Texas is well-known for its executions. But Perry also has commuted the death sentences of more than 30 inmates, most of these in response to a U.S. Supreme Court ruling barring the use of the death penalty for those who committed their crimes as minors. They are serving life terms instead.

In Texas, the Board of Pardons and Paroles must approve all pardon applicants, a rigorous process that sends a small number of applicants to the governor for final approval.

Some critics have called Perry “stingy” with pardons. An analysis last year by The Texas Tribune found that Perry had granted pardons to only about 30 percent of those who had been recommended by the pardons board. But Perry has been less tight-fisted than his predecessor.

According to The Tribune, Perry has pardoned 178 people in his nearly 11 years in office. In his six years as governor, George W. Bush pardoned only 21.

Asked why Perry has denied clemency to so many applicants who were board-approved, Lucy Nashed, the governor’s deputy press secretary, wrote: “The ability to grant pardons is a constitutional power given to the governor. Gov. Perry reviews the facts in each case before making a decision.”

The records of other Republican primary candidates offer less of a barometer on pardons.

Because an independent board grants pardons in Utah, Huntsman never issued one. He did appoint Clark Harms, the current chairman of the state’s Board of Pardons and Parole, a former prosecutor who told ProPublica, “If someone made a mistake and has done everything they can to ameliorate and has lived a law-abiding life, people ought to be forgiven.”

As members of Congress, Newt Gingrich, Michele Bachmann, Ron Paul and Rick Santorum had no power to grant pardons but did have the ability to write letters in support.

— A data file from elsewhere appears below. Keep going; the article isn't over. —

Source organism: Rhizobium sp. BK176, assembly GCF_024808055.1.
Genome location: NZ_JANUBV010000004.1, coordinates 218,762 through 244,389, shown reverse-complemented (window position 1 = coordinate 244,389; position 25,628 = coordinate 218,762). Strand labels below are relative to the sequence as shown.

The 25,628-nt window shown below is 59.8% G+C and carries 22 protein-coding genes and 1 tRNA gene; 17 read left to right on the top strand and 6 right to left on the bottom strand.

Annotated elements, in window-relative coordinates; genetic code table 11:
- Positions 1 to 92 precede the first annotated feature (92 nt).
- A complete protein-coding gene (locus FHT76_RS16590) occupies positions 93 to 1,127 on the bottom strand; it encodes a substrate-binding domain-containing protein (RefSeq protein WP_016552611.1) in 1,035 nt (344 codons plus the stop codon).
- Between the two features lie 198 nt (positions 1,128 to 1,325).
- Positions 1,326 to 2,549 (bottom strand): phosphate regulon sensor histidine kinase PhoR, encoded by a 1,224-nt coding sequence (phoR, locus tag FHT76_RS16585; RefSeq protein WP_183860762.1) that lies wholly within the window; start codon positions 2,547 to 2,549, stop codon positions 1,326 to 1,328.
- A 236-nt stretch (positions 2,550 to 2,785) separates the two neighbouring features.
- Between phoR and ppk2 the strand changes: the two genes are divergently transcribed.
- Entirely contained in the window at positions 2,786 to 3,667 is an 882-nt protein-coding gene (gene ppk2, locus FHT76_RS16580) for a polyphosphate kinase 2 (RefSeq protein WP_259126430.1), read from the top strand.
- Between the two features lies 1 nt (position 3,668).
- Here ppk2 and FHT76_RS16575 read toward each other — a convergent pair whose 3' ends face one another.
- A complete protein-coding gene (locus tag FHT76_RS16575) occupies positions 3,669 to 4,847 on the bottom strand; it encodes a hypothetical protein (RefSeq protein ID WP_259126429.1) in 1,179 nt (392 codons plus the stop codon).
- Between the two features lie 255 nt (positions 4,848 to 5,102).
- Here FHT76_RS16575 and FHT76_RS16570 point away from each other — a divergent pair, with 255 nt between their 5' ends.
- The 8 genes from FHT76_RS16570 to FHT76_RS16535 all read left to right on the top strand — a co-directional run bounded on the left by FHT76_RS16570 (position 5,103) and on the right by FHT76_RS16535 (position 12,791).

Our pardons investigation found that Rep. Bachmann, R-Minn., had written an enthusiastic letter in support of granting a pardon to one of her campaign donors, Frank Vennes Jr. He and his family had given more than $26,000 to Bachmann and her political action committee.

“Granting a pardon to [Vennes] should be considered because pardons were intended to restore people to society like [Vennes], people who have demonstrated true reformation and for whom mercy is due because the legal system cannot deliver a morally acceptable result,” Bachmann wrote.

Less than a year after she wrote the letter, FBI agents raided Vennes’ home to look for evidence that he and an associate had been participating in a multibillion-dollar Ponzi scheme. Vennes was charged with money laundering and multiple counts of fraud. Bachmann wrote another letter to the pardons office rescinding her support.

Rep. Paul, R-Texas, wrote a letter in support of Dr. Jeffrey Rutgard, a California eye doctor convicted of defrauding Medicare. “He fully served his sentence long ago and has devoted his life to charitably helping others ever since,” Paul wrote, calling Rutgard “one of the most compelling candidates for a presidential pardon I have ever seen.”

Santorum, a former Pennsylvania senator, passed along information about two constituents seeking pardons: Richard A. Winner and Michael S. Pecora.

Our records request for pardons correspondence from members of Congress covered letters from 2001 to this year, a period long after former House Speaker Newt Gingrich’s years in office.

Notably, there were no letters from Obama, Vice President Joe Biden or Secretary of State Hillary Clinton, all of whom were in the Senate during those years.

The Gingrich, Paul, Bachmann and Santorum campaigns did not respond to requests for comment.

ProPublica reporter Dafna Linzer contributed to this report.

Correction, Dec. 16, 2011: An earlier version of this story said Perry’s 2010 pardons of nine people included “two men who served probation for unlawful possession of narcotics in the early 1970s.” In fact, Perry pardoned these men in 2004.